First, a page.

These might be the most important teach English online requirements out there and certainly the ones that contrast the most with traditional classroom teaching.
Above everything else, including being a native speaker, these requirements are the most inflexible because you actually have to be able to get online and work effectively in order to get an online job.
I know, crazy, right?
Luckily, as with most of the stuff in this guide, there are a ton of options that work with nearly every type of computer and internet connection (I’ve even seen jobs where you teach over the phone!).
Sorry Mac users – PCs are much more common when it comes to most teach English online requirements. That’s not to say you won’t be able to find a job to accommodate your Macbook, but you might have to look a bit harder.
Also, if your computer is a relic, make sure to ask about the RAM required to run the school’s program (if they provide one) or check with whatever service (like Skype) that you’ll be using. You don’t want to get hired only to find out your machine can’t handle the workload!
Obviously you don’t need Google Fiber to teach English online, but you also can’t do it from a dial up connection. Despite what the above job posting says, the majority of schools are insisting on at least 4mbps download but 6mb will definitely make things easier when you are using video and screensharing.
Hardware and Accessories
You’re going to need a bit more than a solid computer to be a good online English teacher. Classes work best when the audio and video is as clear as possible, and that means investing in a quality microphone and camera. Many schools also require a smartphone in case of emergencies like the one above.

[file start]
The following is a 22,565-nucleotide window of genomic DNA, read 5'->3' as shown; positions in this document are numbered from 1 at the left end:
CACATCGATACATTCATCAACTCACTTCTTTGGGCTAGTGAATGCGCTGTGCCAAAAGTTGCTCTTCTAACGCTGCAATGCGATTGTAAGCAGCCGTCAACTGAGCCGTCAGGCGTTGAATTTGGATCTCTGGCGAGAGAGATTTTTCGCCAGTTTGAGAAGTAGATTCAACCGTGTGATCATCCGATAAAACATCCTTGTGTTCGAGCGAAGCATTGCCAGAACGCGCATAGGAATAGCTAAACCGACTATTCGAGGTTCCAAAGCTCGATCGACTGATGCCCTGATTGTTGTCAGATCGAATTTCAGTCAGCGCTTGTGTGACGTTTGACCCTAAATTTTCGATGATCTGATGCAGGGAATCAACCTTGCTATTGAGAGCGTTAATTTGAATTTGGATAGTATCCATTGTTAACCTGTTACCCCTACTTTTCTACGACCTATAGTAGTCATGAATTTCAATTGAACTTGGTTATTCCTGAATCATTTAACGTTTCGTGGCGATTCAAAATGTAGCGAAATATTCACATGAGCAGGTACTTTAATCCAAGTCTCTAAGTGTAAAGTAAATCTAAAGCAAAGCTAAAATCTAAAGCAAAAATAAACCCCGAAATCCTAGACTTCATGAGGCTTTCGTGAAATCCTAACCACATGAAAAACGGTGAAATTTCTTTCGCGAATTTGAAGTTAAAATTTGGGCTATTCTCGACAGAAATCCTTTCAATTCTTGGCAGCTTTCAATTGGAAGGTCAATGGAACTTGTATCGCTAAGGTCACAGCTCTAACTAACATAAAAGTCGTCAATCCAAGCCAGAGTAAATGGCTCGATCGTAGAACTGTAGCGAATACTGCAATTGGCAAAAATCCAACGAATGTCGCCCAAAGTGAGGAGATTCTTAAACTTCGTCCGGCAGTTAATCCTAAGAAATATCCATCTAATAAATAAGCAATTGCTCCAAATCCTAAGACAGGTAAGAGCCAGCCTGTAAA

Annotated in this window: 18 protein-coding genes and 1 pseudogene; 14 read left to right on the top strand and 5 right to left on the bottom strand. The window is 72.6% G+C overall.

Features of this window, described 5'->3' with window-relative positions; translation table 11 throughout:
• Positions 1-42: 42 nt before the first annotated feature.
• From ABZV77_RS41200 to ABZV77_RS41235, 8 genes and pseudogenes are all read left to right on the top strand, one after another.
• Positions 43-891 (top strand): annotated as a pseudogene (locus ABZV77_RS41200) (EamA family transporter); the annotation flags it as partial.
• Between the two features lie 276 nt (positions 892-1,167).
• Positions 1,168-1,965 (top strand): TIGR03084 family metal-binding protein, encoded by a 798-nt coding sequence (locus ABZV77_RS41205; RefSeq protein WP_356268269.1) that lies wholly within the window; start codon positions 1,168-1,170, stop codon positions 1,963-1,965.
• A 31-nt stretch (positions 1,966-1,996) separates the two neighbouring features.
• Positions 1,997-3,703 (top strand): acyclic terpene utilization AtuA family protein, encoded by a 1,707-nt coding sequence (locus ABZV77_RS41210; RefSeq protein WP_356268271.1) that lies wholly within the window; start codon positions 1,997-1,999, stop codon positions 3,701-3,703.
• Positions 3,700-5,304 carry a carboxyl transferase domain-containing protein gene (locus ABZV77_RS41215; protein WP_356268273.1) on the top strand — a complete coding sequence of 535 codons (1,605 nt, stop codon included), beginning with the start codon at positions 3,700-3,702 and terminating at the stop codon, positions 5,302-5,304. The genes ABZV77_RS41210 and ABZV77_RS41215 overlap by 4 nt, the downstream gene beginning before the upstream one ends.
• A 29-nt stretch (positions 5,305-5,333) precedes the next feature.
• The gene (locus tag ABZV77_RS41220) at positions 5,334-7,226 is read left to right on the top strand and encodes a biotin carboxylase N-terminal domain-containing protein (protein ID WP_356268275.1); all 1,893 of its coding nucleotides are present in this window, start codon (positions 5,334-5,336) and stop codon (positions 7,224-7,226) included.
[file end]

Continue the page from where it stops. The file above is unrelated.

Finally, and often overlooked when it comes to the teach English online requirements, is the fact that you will need to be paid online. The easiest and most accepted way for this is Paypal, but some schools use other channels or even wire transfer, so make sure to check so you can get it all set up before your first pay day!
How Much Can You Make Teaching Online?
Even if you didn’t get into education for the money, it’s always a good idea to know what the average teach English online salary is. Knowing this not only helps you identify quality jobs, it also helps you evaluate your current job.
There’s just one problem: there are a dizzying amount of options and factors out there that can determine how much you make as an online teacher. Besides the obvious like experience and accent, things like the lessons you teach and the type of employer you work for can affect your teach English online salary.
We set out to reduce the confusion by examining and evaluating over 20 different jobs and companies in order to figure out what teachers can expect to earn and what you can do to increase your earning power.
The 4 Different Types of Employers
There are four main ways to make money when it comes to teaching English online:
- Online Schools
- Make-a-Profile Companies
- Working for Yourself
- Selling Your Own Courses on Established Websites
Online schools hire like any other school – you apply, interview, and start teaching knowing that the school will be providing the students and usually the curriculum. You teach a consistent schedule and tend to have the same students.
Online schools are great for people just starting out as they handle all of the planning, marketing, and scheduling so all you have to worry about is teaching.
The downside is that online English schools also tend to pay a bit lower because they do all these things and teachers have very little say when it comes to increasing your rates.
Make-a-Profile companies require you to complete a profile on their site and market yourself in order to find students. These companies allow you to set your own rates so it is a good opportunity to make more money, but you are also competing against other teachers that are often willing to work for less than you.
If you have experience or are certified in things like test preparation or college admissions, using a profile site is a good way to stand out and charge a premium for your skills.